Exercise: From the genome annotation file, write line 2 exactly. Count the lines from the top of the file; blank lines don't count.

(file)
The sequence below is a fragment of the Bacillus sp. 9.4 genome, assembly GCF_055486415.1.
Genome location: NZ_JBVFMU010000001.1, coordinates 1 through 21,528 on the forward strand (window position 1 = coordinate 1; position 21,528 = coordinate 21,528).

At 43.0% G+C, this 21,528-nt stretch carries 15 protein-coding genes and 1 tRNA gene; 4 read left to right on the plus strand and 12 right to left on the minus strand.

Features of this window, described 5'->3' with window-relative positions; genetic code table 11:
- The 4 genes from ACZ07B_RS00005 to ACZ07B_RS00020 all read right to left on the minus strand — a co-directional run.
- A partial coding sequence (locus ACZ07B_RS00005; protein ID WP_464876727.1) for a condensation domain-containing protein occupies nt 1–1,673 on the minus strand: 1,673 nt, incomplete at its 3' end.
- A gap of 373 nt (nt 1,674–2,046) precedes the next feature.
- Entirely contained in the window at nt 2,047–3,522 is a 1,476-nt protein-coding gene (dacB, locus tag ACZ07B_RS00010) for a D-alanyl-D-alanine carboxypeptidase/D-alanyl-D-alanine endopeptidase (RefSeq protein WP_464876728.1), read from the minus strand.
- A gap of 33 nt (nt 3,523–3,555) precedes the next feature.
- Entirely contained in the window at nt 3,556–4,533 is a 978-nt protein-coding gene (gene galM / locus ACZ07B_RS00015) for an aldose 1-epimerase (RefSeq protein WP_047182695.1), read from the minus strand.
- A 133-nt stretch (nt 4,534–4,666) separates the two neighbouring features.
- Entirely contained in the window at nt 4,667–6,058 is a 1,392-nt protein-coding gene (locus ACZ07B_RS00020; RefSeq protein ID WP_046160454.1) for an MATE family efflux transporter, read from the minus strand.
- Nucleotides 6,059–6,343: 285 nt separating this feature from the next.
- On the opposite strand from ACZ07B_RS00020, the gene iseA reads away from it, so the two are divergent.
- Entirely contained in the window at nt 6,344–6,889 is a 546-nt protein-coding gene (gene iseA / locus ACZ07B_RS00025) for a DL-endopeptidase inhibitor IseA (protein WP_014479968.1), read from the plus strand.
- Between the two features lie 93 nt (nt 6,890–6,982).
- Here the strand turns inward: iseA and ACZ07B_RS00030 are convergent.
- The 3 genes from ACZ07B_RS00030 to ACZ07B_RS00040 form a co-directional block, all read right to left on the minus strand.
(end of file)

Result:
Genome location: NZ_JBVFMU010000001.1, coordinates 1 through 21,528 on the forward strand (window position 1 = coordinate 1; position 21,528 = coordinate 21,528).